Lead on, Alberta.  And thank you for creating a real benchmark.

 Why do you think so few people buy local food?


I'm just returning from doing the two-day Stockman  Grass Farmer business school in Calgary, Alberta, with fellow farmer/rancher/SGF columnist Steve Kenyon.

 Steve has been practicing first class prairie development and soil building through bio-mimicry in Alberta for a couple of decades and is a great sidekick as a faculty member.  He doesn't use bison to build these prairie soils; he uses electric fence, water pipe, and cattle. 

 One indisputable fact of carbon sequestration is that perennial polyculture grasses like prairie and pasture pump carbon into the soil while tillage and annual monocultures deplete carbon.  Nobody contests that.  And nobody contests the need to put carbon in the soil.

 Canada pays a carbon credit to farmers for practicing modalities that minimize carbon loss.  You'd think that would be a good thing, right?  You would be wrong.

 Last year, a couple from whom Steve rented 320 acres for 14 years passed away.  He took these 320 acres and through prairie management built fertility, increased carbon, and diversified the vegetation and animal life on the acreage.  The deceased couple's baby boomer children decided to get as much money out of the acreage as fast as they could and switched managers, leasing it to a canola crop farmer.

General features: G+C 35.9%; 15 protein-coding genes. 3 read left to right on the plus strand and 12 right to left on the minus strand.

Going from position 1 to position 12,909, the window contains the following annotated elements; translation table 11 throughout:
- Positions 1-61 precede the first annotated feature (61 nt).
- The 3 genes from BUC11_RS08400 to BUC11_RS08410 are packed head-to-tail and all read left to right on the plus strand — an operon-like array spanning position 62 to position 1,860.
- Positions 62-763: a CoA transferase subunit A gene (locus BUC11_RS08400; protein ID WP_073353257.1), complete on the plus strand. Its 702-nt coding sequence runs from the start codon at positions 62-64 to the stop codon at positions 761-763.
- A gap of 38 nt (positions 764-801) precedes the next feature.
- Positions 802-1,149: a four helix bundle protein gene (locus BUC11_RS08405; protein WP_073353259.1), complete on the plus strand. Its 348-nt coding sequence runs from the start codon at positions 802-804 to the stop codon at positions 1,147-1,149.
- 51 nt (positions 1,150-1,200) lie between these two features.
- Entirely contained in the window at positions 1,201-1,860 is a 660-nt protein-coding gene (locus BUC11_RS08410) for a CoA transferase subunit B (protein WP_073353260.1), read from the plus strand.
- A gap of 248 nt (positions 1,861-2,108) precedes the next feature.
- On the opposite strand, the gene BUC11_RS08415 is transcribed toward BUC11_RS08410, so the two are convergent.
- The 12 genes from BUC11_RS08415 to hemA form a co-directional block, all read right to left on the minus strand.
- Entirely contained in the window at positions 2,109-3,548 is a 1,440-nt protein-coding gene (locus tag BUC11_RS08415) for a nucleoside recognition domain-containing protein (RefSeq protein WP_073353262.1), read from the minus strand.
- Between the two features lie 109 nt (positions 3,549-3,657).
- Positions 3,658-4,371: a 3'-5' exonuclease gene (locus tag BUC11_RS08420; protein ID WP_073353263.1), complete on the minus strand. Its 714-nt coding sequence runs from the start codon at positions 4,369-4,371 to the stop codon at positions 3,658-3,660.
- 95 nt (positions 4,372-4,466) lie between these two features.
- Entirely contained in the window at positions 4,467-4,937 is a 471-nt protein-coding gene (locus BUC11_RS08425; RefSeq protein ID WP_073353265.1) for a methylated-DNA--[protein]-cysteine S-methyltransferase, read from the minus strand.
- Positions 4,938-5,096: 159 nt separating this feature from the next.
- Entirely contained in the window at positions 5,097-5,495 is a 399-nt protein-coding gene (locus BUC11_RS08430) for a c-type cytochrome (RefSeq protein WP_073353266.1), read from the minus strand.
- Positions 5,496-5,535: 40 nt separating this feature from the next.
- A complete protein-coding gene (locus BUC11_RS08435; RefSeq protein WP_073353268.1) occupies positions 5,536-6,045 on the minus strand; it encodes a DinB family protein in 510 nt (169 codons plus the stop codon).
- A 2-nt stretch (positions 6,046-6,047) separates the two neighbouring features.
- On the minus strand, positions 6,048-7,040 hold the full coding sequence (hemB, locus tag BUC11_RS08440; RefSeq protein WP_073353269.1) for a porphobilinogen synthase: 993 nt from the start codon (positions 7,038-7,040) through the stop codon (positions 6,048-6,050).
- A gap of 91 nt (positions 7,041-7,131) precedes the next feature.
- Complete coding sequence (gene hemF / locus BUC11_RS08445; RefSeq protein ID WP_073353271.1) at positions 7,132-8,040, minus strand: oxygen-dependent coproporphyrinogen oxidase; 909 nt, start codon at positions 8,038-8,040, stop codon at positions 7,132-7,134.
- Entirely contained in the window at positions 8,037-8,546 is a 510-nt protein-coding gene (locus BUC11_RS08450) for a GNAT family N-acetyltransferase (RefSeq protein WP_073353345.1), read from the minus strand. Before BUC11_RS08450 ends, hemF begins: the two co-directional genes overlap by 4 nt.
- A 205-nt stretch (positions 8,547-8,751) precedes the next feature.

Of course, he could pay more and in a moment you'll see a reason why.  He did not plow down the prairie; he simply nuked it with herbicide.  Not once, not twice, but three times.  Steve's prairie vitality was so vibrant it took three applications of herbicide to finally kill it all so canola could be planted.  The farmer used no-till, the darling of the carbon program, and received a check for $60,000 for practicing good soil stewardship through the carbon credit program.

 Steve received nary a penny.  Why?  Well, grass isn't a crop.  It never registers on programmatic radar.

 Dear folks, when well-intentioned environmentalists ask for government programs to help things, they seldom realize that by the time the agricultural industrial complex gets down writing the regulations it seldom accomplishes the original intent.  In this case, it incentivizes eliminating the prairie and depleting soil carbon.  This happens routinely; it is not an isolated case.  We simply can't expect government programs to do the yeoman's lifting in responsible living.  That is up to individuals and how we purchase things day to day.

 Can you think of another instance where a government program did the opposite of its intentions?


Today is Thanksgiving, time to be thankful and express gratitude to people, God, trials, successes and failures.